St. Louis Public Radio Exposes Truth About Legal Injection Drugs

By Desiree Bowie 09/08/14

The state of Missouri has courted controversy for using Penobarbitol, a drug commonly used to euthanize animals.

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According to a St. Louis Public Radio broadcast last Wednesday, Missouri officials have been misleading about the drugs and methods used in recent executions.

St Louis Public Radio has recently reported that a shortage of willing drug suppliers has led Missouri Gov. Jay Nixon to direct the state to adopt a controversial new execution method. The state now uses a sedative, Penobarbitol, a drug that’s also commonly used by veterinarians to euthanize animals. Penobarbitol was used in the state’s most recent executions in November and December of 2013.

Penobarbitol is manufactured at a compounding pharmacy, which mixes the drug based on a specific request. Compounding pharmacies are not regulated by the Food and Drug Administration, but instead are regulated by the state. Drugs created in compounding pharmacies have a higher rate of fatality than their FDA approved counterparts.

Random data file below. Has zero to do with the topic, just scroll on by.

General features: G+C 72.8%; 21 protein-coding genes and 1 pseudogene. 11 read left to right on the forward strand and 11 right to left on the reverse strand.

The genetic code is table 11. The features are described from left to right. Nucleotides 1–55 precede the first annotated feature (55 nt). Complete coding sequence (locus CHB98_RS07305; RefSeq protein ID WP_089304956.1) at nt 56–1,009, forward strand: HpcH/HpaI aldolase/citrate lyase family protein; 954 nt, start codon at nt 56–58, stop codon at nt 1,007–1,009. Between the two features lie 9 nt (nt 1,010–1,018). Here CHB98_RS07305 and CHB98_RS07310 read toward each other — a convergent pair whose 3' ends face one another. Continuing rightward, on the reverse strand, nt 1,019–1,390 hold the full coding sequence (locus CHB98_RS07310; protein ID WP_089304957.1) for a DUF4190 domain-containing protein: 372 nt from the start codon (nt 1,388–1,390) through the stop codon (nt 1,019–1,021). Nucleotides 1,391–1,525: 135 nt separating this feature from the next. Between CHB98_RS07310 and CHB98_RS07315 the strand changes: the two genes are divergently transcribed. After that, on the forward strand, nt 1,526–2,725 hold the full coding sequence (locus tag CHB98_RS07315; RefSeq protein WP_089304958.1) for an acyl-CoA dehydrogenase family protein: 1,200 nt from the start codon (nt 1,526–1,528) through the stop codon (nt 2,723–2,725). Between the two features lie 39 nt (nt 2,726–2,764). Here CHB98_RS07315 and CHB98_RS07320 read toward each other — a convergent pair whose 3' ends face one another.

The potency of executions drugs are critical. If the drug is too weak, it could result in a slow and painful death for the inmate, which is a direct violation of the U.S. constitution’s ban on cruel and unusual punishment, as written in the eighth amendment.

Unlawful executions have been in the headlines recently as the use of Midazolam is under scrutiny nationwide after inmates in botched executions in Ohio, Oklahoma, and Arizona were given the drug and suffered longer than usual during the execution process.
   
"This goes beyond hiding things. This is an issue of them deliberately misleading the (inmates), the lawyers, the courts and the general public," said Kathryn Parish, a lawyer representing Missouri inmate Earl Ringo, who is scheduled to be put to death on Sept. 10.
 Parish said she and other lawyers for Missouri death row inmates would be filing court action based on the public radio report.

George Lombardi, the director of the Department of Corrections, is responsible for selecting the pharmacy as well as making its identity a secret. Calls to his office were not returned. But in an email, a spokesperson said, "The Department of Corrections complies with all laws relating to the acquisition of drugs used in executions."

Arguments are set to begin on Sept. 9 in a long-running lawsuit filed by more than a dozen Missouri death row inmates against the state over its lethal injection protocols.

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Desiree Bowie is a writer and movie lover from Los Angeles, California. Follow her on Twitter @dangerbowie

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